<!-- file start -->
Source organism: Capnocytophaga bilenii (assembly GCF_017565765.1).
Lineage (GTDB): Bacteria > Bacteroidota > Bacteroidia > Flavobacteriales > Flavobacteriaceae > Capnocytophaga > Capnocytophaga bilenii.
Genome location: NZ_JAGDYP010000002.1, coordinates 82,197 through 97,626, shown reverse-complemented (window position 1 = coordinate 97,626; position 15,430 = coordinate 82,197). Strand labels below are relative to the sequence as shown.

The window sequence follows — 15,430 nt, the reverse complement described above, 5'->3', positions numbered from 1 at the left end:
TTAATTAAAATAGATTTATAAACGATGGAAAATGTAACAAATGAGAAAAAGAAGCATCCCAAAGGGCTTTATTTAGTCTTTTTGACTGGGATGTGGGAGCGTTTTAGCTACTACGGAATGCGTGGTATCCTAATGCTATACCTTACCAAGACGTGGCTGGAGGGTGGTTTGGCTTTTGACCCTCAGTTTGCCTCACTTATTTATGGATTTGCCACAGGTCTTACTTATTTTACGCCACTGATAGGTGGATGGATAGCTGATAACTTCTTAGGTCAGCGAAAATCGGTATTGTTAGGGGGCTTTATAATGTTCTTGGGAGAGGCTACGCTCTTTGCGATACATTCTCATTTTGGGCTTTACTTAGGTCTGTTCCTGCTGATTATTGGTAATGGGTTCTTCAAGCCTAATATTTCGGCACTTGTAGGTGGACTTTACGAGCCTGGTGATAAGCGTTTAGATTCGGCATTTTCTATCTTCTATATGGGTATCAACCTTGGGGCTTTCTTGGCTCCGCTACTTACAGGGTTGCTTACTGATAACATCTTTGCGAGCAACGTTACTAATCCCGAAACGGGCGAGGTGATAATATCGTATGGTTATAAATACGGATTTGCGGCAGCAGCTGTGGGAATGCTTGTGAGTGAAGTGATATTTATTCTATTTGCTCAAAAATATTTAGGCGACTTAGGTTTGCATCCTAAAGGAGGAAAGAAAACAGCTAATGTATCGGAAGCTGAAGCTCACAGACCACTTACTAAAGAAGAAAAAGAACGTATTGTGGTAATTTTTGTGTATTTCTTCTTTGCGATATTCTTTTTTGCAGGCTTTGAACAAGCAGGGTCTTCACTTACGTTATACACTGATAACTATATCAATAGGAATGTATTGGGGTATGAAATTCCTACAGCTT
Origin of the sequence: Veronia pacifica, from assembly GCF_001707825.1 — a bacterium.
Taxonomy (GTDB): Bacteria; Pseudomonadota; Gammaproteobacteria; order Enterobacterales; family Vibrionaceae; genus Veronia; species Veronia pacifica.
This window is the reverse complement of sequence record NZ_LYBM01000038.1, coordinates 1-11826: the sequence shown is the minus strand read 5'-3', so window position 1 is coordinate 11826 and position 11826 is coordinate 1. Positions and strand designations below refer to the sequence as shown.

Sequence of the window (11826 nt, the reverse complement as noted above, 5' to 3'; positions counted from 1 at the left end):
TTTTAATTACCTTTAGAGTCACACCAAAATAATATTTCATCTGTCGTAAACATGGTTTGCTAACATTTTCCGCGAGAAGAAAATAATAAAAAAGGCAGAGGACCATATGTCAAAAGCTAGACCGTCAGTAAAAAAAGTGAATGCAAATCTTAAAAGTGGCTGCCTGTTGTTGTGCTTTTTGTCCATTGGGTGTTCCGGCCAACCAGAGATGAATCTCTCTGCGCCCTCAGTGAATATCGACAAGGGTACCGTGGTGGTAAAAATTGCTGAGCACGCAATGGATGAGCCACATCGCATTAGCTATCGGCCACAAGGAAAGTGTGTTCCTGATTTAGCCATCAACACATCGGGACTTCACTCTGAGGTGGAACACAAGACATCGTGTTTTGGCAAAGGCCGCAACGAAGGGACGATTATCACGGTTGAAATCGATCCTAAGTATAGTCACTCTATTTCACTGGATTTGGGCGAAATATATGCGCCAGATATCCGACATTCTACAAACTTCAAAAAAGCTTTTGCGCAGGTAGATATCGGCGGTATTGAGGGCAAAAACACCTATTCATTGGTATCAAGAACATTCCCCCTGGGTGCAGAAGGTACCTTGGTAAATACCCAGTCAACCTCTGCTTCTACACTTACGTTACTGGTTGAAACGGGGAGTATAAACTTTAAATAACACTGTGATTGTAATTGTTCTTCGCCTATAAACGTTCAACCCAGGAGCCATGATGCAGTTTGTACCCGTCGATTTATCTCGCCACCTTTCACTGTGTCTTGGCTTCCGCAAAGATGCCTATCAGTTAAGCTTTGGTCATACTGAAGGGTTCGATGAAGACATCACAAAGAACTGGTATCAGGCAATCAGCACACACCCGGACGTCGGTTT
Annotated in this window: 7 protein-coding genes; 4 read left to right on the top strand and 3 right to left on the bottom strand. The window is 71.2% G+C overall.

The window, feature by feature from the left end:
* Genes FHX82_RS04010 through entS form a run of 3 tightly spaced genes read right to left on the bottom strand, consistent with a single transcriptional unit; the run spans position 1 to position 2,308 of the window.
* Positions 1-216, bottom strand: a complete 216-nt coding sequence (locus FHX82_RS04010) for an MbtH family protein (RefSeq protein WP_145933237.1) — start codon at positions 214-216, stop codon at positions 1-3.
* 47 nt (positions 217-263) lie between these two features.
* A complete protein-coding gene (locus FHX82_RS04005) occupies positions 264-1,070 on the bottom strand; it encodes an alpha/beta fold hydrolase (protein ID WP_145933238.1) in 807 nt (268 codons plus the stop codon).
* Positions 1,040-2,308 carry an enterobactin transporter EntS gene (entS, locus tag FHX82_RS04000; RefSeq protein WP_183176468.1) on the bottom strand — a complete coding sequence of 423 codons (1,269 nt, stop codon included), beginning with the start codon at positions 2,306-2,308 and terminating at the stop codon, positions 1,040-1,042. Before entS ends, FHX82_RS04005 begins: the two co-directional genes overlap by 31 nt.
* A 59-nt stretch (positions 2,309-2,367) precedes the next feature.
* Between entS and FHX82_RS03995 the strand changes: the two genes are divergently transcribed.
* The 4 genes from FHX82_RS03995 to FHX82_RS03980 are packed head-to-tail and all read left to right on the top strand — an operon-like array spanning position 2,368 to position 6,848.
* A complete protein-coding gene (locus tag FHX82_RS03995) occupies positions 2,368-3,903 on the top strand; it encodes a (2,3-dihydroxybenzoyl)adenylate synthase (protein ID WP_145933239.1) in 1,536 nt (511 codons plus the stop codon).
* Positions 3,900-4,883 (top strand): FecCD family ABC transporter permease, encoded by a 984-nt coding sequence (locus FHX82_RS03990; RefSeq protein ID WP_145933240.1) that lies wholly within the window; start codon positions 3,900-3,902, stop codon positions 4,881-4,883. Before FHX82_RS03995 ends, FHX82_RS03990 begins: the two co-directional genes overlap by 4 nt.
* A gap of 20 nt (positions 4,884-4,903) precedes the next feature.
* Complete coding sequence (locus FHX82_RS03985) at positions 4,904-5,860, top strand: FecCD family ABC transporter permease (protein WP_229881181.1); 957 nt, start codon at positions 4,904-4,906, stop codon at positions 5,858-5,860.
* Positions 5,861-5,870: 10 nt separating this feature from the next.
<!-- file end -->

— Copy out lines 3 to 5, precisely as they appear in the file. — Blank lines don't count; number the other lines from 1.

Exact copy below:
Genome location: NZ_JAGDYP010000002.1, coordinates 82,197 through 97,626, shown reverse-complemented (window position 1 = coordinate 97,626; position 15,430 = coordinate 82,197). Strand labels below are relative to the sequence as shown.

The window sequence follows — 15,430 nt, the reverse complement described above, 5'->3', positions numbered from 1 at the left end:
TTAATTAAAATAGATTTATAAACGATGGAAAATGTAACAAATGAGAAAAAGAAGCATCCCAAAGGGCTTTATTTAGTCTTTTTGACTGGGATGTGGGAGCGTTTTAGCTACTACGGAATGCGTGGTATCCTAATGCTATACCTTACCAAGACGTGGCTGGAGGGTGGTTTGGCTTTTGACCCTCAGTTTGCCTCACTTATTTATGGATTTGCCACAGGTCTTACTTATTTTACGCCACTGATAGGTGGATGGATAGCTGATAACTTCTTAGGTCAGCGAAAATCGGTATTGTTAGGGGGCTTTATAATGTTCTTGGGAGAGGCTACGCTCTTTGCGATACATTCTCATTTTGGGCTTTACTTAGGTCTGTTCCTGCTGATTATTGGTAATGGGTTCTTCAAGCCTAATATTTCGGCACTTGTAGGTGGACTTTACGAGCCTGGTGATAAGCGTTTAGATTCGGCATTTTCTATCTTCTATATGGGTATCAACCTTGGGGCTTTCTTGGCTCCGCTACTTACAGGGTTGCTTACTGATAACATCTTTGCGAGCAACGTTACTAATCCCGAAACGGGCGAGGTGATAATATCGTATGGTTATAAATACGGATTTGCGGCAGCAGCTGTGGGAATGCTTGTGAGTGAAGTGATATTTATTCTATTTGCTCAAAAATATTTAGGCGACTTAGGTTTGCATCCTAAAGGAGGAAAGAAAACAGCTAATGTATCGGAAGCTGAAGCTCACAGACCACTTACTAAAGAAGAAAAAGAACGTATTGTGGTAATTTTTGTGTATTTCTTCTTTGCGATATTCTTTTTTGCAGGCTTTGAACAAGCAGGGTCTTCACTTACGTTATACACTGATAACTATATCAATAGGAATGTATTGGGGTATGAAATTCCTACAGCTT